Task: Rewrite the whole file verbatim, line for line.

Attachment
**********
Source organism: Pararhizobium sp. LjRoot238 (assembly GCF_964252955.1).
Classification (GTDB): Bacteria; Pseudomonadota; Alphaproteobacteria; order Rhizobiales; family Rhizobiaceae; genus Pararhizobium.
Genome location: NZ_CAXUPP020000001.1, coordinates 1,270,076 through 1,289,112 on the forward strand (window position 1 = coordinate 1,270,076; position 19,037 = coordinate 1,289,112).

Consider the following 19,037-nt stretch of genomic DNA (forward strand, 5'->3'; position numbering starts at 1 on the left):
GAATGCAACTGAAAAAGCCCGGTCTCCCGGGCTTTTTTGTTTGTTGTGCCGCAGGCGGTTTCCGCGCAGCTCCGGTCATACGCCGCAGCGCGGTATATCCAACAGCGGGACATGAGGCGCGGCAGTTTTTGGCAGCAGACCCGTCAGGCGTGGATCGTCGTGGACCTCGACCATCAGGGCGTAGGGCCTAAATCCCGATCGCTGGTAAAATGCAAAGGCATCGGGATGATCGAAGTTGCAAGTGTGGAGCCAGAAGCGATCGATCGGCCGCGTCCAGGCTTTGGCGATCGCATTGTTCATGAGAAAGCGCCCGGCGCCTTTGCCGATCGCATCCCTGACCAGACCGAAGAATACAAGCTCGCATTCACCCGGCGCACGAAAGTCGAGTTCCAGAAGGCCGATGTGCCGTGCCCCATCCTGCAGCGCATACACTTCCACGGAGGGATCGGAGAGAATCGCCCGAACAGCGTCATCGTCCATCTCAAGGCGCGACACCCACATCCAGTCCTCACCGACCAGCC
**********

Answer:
Source organism: Pararhizobium sp. LjRoot238 (assembly GCF_964252955.1).
Classification (GTDB): Bacteria; Pseudomonadota; Alphaproteobacteria; order Rhizobiales; family Rhizobiaceae; genus Pararhizobium.
Genome location: NZ_CAXUPP020000001.1, coordinates 1,270,076 through 1,289,112 on the forward strand (window position 1 = coordinate 1,270,076; position 19,037 = coordinate 1,289,112).

Consider the following 19,037-nt stretch of genomic DNA (forward strand, 5'->3'; position numbering starts at 1 on the left):
GAATGCAACTGAAAAAGCCCGGTCTCCCGGGCTTTTTTGTTTGTTGTGCCGCAGGCGGTTTCCGCGCAGCTCCGGTCATACGCCGCAGCGCGGTATATCCAACAGCGGGACATGAGGCGCGGCAGTTTTTGGCAGCAGACCCGTCAGGCGTGGATCGTCGTGGACCTCGACCATCAGGGCGTAGGGCCTAAATCCCGATCGCTGGTAAAATGCAAAGGCATCGGGATGATCGAAGTTGCAAGTGTGGAGCCAGAAGCGATCGATCGGCCGCGTCCAGGCTTTGGCGATCGCATTGTTCATGAGAAAGCGCCCGGCGCCTTTGCCGATCGCATCCCTGACCAGACCGAAGAATACAAGCTCGCATTCACCCGGCGCACGAAAGTCGAGTTCCAGAAGGCCGATGTGCCGTGCCCCATCCTGCAGCGCATACACTTCCACGGAGGGATCGGAGAGAATCGCCCGAACAGCGTCATCGTCCATCTCAAGGCGCGACACCCACATCCAGTCCTCACCGACCAGCC